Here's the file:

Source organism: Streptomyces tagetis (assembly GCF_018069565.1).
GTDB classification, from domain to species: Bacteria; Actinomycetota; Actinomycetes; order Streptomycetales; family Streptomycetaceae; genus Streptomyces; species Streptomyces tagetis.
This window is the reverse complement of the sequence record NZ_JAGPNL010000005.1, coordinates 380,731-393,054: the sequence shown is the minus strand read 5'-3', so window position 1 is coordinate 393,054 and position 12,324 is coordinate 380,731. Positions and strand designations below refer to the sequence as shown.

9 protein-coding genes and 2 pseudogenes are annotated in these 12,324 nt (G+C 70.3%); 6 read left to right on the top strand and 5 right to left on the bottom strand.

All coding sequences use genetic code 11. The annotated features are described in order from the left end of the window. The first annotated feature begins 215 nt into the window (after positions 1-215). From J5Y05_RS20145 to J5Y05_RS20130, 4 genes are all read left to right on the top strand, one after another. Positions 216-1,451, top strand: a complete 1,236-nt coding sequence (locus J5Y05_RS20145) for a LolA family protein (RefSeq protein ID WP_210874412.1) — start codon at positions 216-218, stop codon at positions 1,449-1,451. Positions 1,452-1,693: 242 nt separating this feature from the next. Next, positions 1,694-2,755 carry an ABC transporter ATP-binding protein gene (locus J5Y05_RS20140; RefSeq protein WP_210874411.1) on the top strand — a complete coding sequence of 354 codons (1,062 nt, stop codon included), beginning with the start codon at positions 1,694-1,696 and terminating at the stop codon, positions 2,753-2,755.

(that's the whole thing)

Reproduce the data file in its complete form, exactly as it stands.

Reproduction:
Source organism: Streptomyces tagetis (assembly GCF_018069565.1).
GTDB classification, from domain to species: Bacteria; Actinomycetota; Actinomycetes; order Streptomycetales; family Streptomycetaceae; genus Streptomyces; species Streptomyces tagetis.
This window is the reverse complement of the sequence record NZ_JAGPNL010000005.1, coordinates 380,731-393,054: the sequence shown is the minus strand read 5'-3', so window position 1 is coordinate 393,054 and position 12,324 is coordinate 380,731. Positions and strand designations below refer to the sequence as shown.

9 protein-coding genes and 2 pseudogenes are annotated in these 12,324 nt (G+C 70.3%); 6 read left to right on the top strand and 5 right to left on the bottom strand.

All coding sequences use genetic code 11. The annotated features are described in order from the left end of the window. The first annotated feature begins 215 nt into the window (after positions 1-215). From J5Y05_RS20145 to J5Y05_RS20130, 4 genes are all read left to right on the top strand, one after another. Positions 216-1,451, top strand: a complete 1,236-nt coding sequence (locus J5Y05_RS20145) for a LolA family protein (RefSeq protein ID WP_210874412.1) — start codon at positions 216-218, stop codon at positions 1,449-1,451. Positions 1,452-1,693: 242 nt separating this feature from the next. Next, positions 1,694-2,755 carry an ABC transporter ATP-binding protein gene (locus J5Y05_RS20140; RefSeq protein WP_210874411.1) on the top strand — a complete coding sequence of 354 codons (1,062 nt, stop codon included), beginning with the start codon at positions 1,694-1,696 and terminating at the stop codon, positions 2,753-2,755.